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BBI

About BBI

To solve the mystery of how the brain develops and works, we need tools and technologies to measure activity from the cellular level to complex behavior. We need to bring together engineers and material scientists with neuroscientists and psychologists to push the frontiers of measurement and assessment of brain function. The mission of the Brain and Behavior Initiative (BBI) at the University of Maryland (UMD) is to revolutionize the interface between engineers and neuroscientists by generating novel tools and approaches to understand complex behaviors produced by the human brain. Our emphasis on cross-disciplinary collaboration and investigative tool development make the BBI unique among brain initiatives: just as gene sequencing transformed the study of human evolution, new technologies are essential in unraveling the complexity of the brain and understanding the production of behavior in health, aging, and disease. Our emphasis on the diversity of expertise – from computer scientists to psychologists to performance artists – will allow the BBI to break down the silos that exist amongst researchers working in isolation and create a novel and integrated understanding of human behavior. This is evidenced by the recent brain and behavior workshop at UMD that attracted more than 150 faculty from social/natural/behavioral sciences, engineering, and performing arts, demonstrating the commitment to, and enthusiasm for, brain and behavior research on this campus.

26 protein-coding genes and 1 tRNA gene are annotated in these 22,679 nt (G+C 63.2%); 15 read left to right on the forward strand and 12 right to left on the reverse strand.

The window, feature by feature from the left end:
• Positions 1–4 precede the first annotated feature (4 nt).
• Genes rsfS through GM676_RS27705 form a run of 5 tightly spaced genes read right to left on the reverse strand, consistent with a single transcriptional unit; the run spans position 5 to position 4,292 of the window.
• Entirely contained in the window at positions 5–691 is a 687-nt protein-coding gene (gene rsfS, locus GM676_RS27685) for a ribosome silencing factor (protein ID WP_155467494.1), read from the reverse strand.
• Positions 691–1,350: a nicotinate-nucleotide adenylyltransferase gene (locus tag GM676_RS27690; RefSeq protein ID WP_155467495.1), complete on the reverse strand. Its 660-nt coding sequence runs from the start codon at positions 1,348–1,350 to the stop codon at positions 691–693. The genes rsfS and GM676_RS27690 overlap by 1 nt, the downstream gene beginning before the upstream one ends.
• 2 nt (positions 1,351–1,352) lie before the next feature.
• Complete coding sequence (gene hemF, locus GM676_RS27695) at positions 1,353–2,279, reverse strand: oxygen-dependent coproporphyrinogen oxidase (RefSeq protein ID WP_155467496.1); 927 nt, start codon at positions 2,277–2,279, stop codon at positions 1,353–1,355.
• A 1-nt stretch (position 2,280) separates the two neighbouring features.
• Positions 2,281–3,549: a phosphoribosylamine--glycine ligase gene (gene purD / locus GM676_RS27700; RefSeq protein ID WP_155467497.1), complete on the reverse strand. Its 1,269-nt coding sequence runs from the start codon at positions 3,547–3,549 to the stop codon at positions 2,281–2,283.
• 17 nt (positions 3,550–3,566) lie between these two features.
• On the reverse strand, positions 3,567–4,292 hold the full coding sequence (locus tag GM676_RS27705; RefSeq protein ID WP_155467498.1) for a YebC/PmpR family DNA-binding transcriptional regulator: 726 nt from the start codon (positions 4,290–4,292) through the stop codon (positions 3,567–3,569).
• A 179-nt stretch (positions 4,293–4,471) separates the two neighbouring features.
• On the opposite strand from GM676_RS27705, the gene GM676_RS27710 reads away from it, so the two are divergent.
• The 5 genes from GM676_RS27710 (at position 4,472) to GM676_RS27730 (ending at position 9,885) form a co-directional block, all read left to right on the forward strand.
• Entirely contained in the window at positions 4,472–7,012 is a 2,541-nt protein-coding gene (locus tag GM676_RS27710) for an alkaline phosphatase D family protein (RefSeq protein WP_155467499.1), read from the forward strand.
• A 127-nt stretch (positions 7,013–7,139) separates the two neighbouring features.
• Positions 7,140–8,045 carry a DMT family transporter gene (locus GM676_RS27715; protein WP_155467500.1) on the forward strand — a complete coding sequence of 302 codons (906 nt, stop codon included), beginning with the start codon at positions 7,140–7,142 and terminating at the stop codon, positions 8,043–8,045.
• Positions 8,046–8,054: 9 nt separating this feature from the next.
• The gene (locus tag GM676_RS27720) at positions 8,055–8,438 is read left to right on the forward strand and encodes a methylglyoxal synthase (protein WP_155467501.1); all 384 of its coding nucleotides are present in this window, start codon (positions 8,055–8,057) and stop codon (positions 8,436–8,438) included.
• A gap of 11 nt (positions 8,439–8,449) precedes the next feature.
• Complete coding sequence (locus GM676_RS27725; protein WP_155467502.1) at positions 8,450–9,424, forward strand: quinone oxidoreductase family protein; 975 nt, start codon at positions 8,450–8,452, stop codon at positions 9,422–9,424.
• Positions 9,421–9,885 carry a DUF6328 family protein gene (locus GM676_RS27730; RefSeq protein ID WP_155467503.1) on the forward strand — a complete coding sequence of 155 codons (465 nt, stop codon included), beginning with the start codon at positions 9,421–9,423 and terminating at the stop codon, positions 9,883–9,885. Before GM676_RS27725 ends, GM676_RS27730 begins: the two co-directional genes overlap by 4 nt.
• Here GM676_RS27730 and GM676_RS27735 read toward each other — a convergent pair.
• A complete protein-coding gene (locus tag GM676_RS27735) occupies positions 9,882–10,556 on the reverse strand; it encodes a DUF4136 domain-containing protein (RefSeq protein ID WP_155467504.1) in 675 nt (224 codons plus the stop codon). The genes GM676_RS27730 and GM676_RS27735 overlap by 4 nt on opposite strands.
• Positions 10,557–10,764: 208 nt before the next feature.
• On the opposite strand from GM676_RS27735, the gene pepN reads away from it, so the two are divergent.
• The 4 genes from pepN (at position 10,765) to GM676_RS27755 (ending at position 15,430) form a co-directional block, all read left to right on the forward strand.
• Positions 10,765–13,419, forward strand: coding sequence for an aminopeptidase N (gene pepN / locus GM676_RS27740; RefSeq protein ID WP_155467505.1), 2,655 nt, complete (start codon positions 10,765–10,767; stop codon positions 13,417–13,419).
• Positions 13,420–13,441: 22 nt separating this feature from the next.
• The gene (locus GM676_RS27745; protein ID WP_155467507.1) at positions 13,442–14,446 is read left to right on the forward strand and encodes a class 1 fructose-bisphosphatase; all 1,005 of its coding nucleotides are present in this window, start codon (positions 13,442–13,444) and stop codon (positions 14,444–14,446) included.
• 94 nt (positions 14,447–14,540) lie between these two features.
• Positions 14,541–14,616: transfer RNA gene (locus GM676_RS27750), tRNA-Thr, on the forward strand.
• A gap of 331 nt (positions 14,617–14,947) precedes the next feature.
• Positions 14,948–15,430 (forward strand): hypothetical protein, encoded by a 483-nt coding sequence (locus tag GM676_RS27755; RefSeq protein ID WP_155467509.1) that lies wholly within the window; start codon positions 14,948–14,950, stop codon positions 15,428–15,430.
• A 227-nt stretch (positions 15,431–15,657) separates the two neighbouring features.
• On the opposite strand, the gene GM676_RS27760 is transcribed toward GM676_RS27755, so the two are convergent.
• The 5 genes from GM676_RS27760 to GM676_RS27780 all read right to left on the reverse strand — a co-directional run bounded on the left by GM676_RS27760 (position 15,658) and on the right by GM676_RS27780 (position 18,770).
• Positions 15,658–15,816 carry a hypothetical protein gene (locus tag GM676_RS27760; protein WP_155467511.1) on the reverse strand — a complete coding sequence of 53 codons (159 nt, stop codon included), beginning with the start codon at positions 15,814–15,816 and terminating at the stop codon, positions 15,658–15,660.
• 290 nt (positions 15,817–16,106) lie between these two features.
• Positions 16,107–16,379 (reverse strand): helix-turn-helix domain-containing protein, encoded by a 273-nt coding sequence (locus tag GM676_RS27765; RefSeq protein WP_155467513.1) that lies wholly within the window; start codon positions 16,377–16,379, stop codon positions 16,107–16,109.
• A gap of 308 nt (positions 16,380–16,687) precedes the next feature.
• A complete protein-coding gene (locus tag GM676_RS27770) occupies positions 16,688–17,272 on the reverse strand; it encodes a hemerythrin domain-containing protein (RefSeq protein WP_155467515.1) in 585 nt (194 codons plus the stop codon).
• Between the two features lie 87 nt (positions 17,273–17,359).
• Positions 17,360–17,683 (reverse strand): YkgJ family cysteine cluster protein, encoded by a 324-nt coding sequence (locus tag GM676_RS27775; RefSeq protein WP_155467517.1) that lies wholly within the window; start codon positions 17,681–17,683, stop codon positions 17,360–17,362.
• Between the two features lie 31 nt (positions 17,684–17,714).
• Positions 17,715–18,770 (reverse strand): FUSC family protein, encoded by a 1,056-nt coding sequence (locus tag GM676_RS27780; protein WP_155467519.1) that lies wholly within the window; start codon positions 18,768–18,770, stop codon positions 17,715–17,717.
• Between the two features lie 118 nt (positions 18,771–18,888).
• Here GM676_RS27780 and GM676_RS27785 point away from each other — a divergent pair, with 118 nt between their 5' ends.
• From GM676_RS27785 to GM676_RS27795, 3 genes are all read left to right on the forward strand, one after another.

We identified three broad themes that highlight our existing strengths in brain and behavior research at UMD: 1) Neural Circuits, Learning & Plasticity, Motor Control; 2) Sensation, Perception, Communication; 3) Mental Health. These research themes are complemented by faculty in Engineering, Computer Science, and Physics who integrate work across the spectrum of brain research by developing and refining tools, including the development of biomedical devices. This positions us to become a major player in a scientific area that is going to see the marrying of the physical sciences – a key strength at our campus – with the biological and behavioral sciences.